• How do authors escape the poverty mindset? You have to want to change your attitude. Art for art’s sake is fine, but if you want to earn money, or if you have to earn money, you have to change your mindset. People want different things – a literary agent, or a film deal, or a 6 figure income. You have to step outside your comfort zone, break it down into chunks but there is also a big leap of faith at some point. You have to be prepared to push yourself and get used to being uncomfortable. When Stephanie’s marriage broke down, she had to make the money so she was forced to change her mindset and through her actions, she transformed her own life. She does have mentors who keep her on track.
  • The ebook revolution is the most exciting time for authors. On Kindle there are around 600,000 books (in UK store) with 12 million Kindles sold. Supply and demand shows there is means authors can have a viable living. Stephanie has clients earning 6 figures from Kindle income.
  • Is successful sales about volume of books or marketing what you have? There are different strategies for different situations. Volume is just one tactic and writing that fast may not be applicable for everyone. Non-fiction authors can use keyword search tool for specific niches. If you take the more entrepreneurial approach, you can use a book as the front end of your marketing funnel and then customers will be drawn into higher priced products, e.g. multimedia products, speaking or consulting. [This is my model on The Creative Penn as well.] To make $1 million, you can get 1 million people to pay $1 or 1000 people to pay $1000, or combinations of this maths. You have to decide on what you what to achieve and then find the strategy for achieving that goal.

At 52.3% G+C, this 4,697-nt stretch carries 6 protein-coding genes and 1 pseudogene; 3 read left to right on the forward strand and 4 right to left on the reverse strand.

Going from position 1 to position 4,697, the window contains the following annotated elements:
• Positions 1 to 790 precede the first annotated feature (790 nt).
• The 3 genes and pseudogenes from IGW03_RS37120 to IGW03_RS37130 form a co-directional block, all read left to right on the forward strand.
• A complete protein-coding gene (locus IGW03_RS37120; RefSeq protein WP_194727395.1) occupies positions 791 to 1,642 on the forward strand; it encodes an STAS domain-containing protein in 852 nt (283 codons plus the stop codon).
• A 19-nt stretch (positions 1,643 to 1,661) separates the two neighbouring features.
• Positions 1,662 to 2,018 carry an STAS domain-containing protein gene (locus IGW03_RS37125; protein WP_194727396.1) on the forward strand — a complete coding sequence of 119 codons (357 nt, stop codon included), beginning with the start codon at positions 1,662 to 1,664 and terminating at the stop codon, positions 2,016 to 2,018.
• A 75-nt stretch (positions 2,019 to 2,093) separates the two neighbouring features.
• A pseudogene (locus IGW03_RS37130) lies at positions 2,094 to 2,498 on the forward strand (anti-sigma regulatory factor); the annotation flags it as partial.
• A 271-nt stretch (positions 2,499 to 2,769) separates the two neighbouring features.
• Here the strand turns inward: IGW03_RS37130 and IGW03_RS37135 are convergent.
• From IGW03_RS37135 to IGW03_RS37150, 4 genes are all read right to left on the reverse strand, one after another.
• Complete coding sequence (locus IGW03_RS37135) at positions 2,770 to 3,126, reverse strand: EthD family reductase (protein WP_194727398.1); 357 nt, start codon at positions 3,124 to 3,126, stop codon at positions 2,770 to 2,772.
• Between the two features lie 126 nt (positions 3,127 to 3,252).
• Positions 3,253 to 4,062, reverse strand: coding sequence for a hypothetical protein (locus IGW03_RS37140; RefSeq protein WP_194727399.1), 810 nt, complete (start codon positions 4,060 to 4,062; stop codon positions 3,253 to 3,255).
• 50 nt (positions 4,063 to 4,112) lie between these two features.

• On self-publishing and the traditional route. It depends on the personality of the author. Stephanie is hugely excited about self-publishing and she loves having control over the process. But some people don’t want all the hassle of self-publishing so in that case, traditional publishing may be the best route. There are a lot of frustrations with both models, and even if you get the top agent and top publisher, you may not see the money anyway. If you are excited about being an entrepreneur and you’re willing to learn PR and marketing, then go for self-publishing. You definitely need time or money. You can do it yourself or outsource to other people.